GBA Logo horizontal Facebook LinkedIn Email Pinterest Twitter X Instagram YouTube Icon Navigation Search Icon Main Search Icon Video Play Icon Plus Icon Minus Icon Picture icon Hamburger Icon Close Icon Sorted

Community and Q&A

Air circulation with Ductless minisplit and Spot ERV

user-616070 | Posted in Mechanicals on

I’m in Seattle and will be tightening up and insulating (REMOTE method) the existing 112 year old house that we just added on to. We have a ductless minisplit in the main room that has worked okay for the whole house since the addition. In anticipation of a tighter house, I plan on installing a Panasonic Spot ERV or whole house ERV. I’d rather stick with just the spot unit for simplicity and ease of install. If I do a ducted ERV/HRV, all insulated ducts must go through the vented attic and I don’t have an ideal placement for the main unit in conditioned space.

Question: without mechanical ventilation to the three bedrooms, will there be enough air movement to get fresh air where it needs to be, especially at night? Would an exhaust fan from the main heated and ventilated space to the bedrooms be worthwhile? We generally keep doors open but I can see the kid’s room sometimes having the door closed at night. We have hardwood floors so there are gaps under each door around an inch (not sure how much air moves under doors).


GBA Prime

Join the leading community of building science experts

Become a GBA Prime member and get instant access to the latest developments in green building, research, and reports from the field.


  1. GBA Editor
    Martin Holladay | | #1

    People have different sensitivities. The usual worries are too much condensation on cold window glass in winter, and odors. Use those indicators to guide you, unless you have other issues that worry you.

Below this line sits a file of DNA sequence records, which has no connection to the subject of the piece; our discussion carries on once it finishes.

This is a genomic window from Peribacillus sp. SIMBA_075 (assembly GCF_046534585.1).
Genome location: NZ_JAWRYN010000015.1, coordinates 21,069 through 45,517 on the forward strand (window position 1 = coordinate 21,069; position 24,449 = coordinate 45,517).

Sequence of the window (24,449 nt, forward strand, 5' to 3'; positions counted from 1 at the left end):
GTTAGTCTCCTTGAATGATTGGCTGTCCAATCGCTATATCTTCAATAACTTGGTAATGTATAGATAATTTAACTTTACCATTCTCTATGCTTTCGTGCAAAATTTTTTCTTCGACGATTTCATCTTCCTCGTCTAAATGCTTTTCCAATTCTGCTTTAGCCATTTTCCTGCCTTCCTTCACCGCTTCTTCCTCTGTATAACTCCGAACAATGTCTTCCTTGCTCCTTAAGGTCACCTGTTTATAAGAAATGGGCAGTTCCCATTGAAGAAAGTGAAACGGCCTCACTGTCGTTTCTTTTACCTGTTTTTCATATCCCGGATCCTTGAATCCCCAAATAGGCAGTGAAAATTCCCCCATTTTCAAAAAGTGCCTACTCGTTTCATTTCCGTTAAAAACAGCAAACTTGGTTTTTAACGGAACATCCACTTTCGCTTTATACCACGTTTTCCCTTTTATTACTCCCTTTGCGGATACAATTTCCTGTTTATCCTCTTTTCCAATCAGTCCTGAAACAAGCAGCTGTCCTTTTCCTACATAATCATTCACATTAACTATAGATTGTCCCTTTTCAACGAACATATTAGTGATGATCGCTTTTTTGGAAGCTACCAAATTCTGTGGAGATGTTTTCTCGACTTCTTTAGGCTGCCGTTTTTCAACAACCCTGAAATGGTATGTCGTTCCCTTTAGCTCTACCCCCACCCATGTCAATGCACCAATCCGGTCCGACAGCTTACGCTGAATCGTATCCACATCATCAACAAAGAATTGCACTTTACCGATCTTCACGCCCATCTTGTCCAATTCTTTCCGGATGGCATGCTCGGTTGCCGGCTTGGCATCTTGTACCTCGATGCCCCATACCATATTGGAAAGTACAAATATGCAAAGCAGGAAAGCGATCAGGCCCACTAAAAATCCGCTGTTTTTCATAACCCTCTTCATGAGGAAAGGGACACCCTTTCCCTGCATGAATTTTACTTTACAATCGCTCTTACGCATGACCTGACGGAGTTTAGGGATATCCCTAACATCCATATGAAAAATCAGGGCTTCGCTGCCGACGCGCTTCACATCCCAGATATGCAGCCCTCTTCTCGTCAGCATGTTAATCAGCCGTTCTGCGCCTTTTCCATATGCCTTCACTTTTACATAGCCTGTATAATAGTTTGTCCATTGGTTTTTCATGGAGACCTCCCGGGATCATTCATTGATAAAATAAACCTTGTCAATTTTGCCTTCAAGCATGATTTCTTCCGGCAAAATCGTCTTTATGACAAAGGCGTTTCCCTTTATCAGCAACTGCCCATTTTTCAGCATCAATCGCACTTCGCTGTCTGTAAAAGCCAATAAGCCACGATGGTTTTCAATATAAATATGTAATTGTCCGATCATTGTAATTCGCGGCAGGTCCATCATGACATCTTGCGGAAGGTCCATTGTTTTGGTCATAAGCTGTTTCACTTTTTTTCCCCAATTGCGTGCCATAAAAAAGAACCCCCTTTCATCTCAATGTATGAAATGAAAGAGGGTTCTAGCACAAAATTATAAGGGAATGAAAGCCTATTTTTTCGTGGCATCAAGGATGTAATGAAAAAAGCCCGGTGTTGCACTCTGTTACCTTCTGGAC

The traditional way to address a bedroom that feels a little stuffy is to open a window a crack when you go to bed. Some people do that every night -- others, never.

    If you are sensitive to these issues and reluctant to open a window, you may want to install a ducted HRV or ERV system that delivers fresh air to your bedroom. But it's up to you.

  2. Expert Member
    Dana Dorsett | | #2

    In Seattle window condensation isn't very likely. Even at Seatlle's ~25F 99% outside design temp a code-min low-E window would need 75% RH to have copious window condensation.

    An inch of door undercut on a 28" wide door has more than twice the area of a 4" round duct, and thus more than sufficient return path for ventilation air flows using small & efficient bath fans for moving air around, if needed.

  3. GBA Editor
    Martin Holladay | | #3

    Note that Dana's suggestion -- a door undercut -- won't help much with air circulation unless there is a fresh air register in the bedroom and an exhaust grille in a room on the other side of the door.

  4. Expert Member
    Dana Dorsett | | #4

    The question about installing small exhaust fans to supply air to the rooms was followed by asking how much air moves through a 1" door cut.

    I assumed (perhaps erroneously) that the question about the door cut was whether it was a sufficient return path for the postulated exhaust fan, but it's good to be explicit. Air doesn't move much on it's own, without a driving force such as convection or fans. An open door can move a lot of air with even minimal convection drive- a door cut not so much. But it's PLENTY of path for an energy sipping ~2-watt 10 cfm fan like the Panasonic FV-01WS2, or a 20/40 cfm like the FV-04WS2 (or even a 200 cfm ventilation fan.)

  5. user-616070 | | #5

    Thanks very much for your inputs, Martin and Dana.

    I think I'll go with the spot ERV (already have one uninstalled) for fresh air and plan to keep doors open. If we find the need to keep doors closed for some reason, I'll install a fan to move the air into those spaces.

Log in or create an account to post an answer.


Recent Questions and Replies

  • |
  • |
  • |
  • |